Just four ounces of fentanyl could kill everyone in the Keys — that’s how serious this drug is

We hear a lot of talk about fentanyl these days and it’s possible we are becoming desensitized to the gravity of the situation. It’s important to remember how deadly this drug really is.

Monroe County State Attorney Dennis Ward joined Good Morning Keys on KeysTalk 96.9/102.5FM this morning to discuss issues facing the county.

Fentanyl continues to be found in Monroe County. Last Thursday night, early Friday morning four ounces of fentanyl were seized.

Ward said, “That’s enough fentanyl to kill everybody in Monroe County. From what I get from the Centers for Disease Control and the DEA, the chemicals are produced in China and they are sent to Mexico and Mexico then packages it up and ships it across the border. As you know the border is in turmoil down there. So it’s a great time for the operatives to get these drugs across the border and what they’re doing from the latest thing that I read is they’re loading it into produce containers and taking it up to the biggest produce market on the east coast in the Bronx and then from there, it’s sent to these apartments in the area that are manned by Dominicans that put the final touches on it and that’s when you see it coming out on all different forms and types of drugs and drug use.”

Indeed, some of it looks like candy – colorful pills that resemble Skittles and SweeTARTS.

Add to that fentanyl is 50 times more powerful than heroin and the seriousness is obvious.

The two men that were arrested for having 4.1 ounces of fentanyl are facing 25 years in prison.

Ward said, “I know there’s a federal local task force working up in Dade County that is working on some of these issues up there and I think they’re close to busting the source because there’s sources everywhere, but I think from where these guys were coming from. It’s a very dangerous drug and you look around the country and I think it’s the 18 to 30 year old people that are being just destroyed by this drug.”

There’s more overdoses with these kind of drugs than there are traffic fatalities and gunshot fatalities combined.  

“That’s how big it is,” Ward said.

One of the biggest issues is it’s difficult to tell what drugs are being laced with fentanyl. Often times the users have no idea and death can be instantaneous.

Ward said, “It’s just a devastating drug. We’re going at it very, very aggressively. If you’re caught down here distributing these drugs, you’re going to do some significant jail time. I guarantee you that.”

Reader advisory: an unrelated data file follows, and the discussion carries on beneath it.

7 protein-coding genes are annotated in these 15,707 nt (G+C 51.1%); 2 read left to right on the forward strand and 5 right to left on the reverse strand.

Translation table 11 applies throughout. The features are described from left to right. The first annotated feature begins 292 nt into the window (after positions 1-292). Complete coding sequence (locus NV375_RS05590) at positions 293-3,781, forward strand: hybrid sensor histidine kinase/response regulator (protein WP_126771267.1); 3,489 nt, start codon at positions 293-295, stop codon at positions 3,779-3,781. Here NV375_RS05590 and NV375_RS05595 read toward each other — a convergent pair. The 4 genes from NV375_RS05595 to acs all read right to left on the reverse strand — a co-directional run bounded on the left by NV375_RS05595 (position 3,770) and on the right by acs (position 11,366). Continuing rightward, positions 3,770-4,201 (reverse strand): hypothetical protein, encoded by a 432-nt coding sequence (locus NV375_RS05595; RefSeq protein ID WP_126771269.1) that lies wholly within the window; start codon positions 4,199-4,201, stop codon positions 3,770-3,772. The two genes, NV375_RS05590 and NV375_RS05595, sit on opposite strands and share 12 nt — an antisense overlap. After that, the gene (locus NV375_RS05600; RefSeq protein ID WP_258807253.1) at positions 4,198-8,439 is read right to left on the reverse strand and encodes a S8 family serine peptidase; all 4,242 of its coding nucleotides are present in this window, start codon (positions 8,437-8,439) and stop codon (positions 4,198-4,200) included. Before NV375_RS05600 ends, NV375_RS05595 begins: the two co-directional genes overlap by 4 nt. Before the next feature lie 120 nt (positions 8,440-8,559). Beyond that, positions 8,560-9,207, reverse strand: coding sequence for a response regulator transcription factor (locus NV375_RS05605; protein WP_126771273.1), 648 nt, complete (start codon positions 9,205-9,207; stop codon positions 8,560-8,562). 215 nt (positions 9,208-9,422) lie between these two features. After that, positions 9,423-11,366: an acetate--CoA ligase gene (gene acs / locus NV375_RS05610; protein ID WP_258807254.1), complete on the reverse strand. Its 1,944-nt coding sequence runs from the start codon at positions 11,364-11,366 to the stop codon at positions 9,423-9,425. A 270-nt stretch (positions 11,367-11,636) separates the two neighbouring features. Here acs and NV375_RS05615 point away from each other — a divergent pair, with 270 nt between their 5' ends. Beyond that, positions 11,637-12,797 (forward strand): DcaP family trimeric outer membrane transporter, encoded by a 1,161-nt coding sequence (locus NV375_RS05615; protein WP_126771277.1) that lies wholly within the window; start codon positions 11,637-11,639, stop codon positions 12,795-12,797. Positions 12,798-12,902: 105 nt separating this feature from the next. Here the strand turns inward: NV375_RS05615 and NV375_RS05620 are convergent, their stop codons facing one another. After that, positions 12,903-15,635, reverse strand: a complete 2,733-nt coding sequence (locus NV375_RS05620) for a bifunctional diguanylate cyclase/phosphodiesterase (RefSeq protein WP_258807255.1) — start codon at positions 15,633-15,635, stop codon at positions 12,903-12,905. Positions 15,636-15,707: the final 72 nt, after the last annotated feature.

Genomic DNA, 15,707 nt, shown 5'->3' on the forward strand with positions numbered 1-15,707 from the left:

A Marathon man was arrested Monday with two ounces of cocaine, so that’s also still around the area as well.

Immigration also continues to be an issue.

Ward said, “I know we sat down with some of the CBP (Customs and Border Protection) guys and Homeland Security people last week to discuss some measures that we may be taking up here in the near future.”

In terms of what happens to the immigrants, it kind of depends on where they are found.

Ward said, “You remember the old wet foot, dry foot policy? We have an informal wet foot, dry foot policy. Get on shore? There’s a great chance you’re going to be here. If people are paying these smugglers to bring these people from Cuba to our shores here, it’s a dangerous journey. Just send them some air fare and let them go to Mexico and walk across the border. There’s a lot of Cubans walking across the border there and it’s far safer, I would imagine.”

A lobster theft case in the upper Keys could result in third degree felony charges and some jail time.

Ward said, “There’s all kinds of different third degree felonies. When you’re out here robbing traps, you know my office is going to be looking for some jail time.”

There have also been crimes committed by teenagers recently, including a car theft and terroristic threats.

Ward said, “I think the teens and the car, I think they ended up up here. I think at least one of them is going to be charged as an adult. You don’t want to make terroristic threats out here because we take it very, very seriously. The Sheriff’s office and my office work very, very good in these situation, as well as the US police department. We’re just not going to tolerate threats like that. We take them seriously. You have to take them seriously.”

A teen that is charged as an adult will not have their records expunged at 18 and that will likely follow them for a while.

Ward said, “They see these things on their video games. This is not a game. We’re not playing a game out here. You want to do that? Go to a big city. Go to Miami. Go to Chicago. Go to New York. Have fun. Knock yourself out. Don’t do it down here. We love our residents and our visitors (and want them) to be very, very safe.”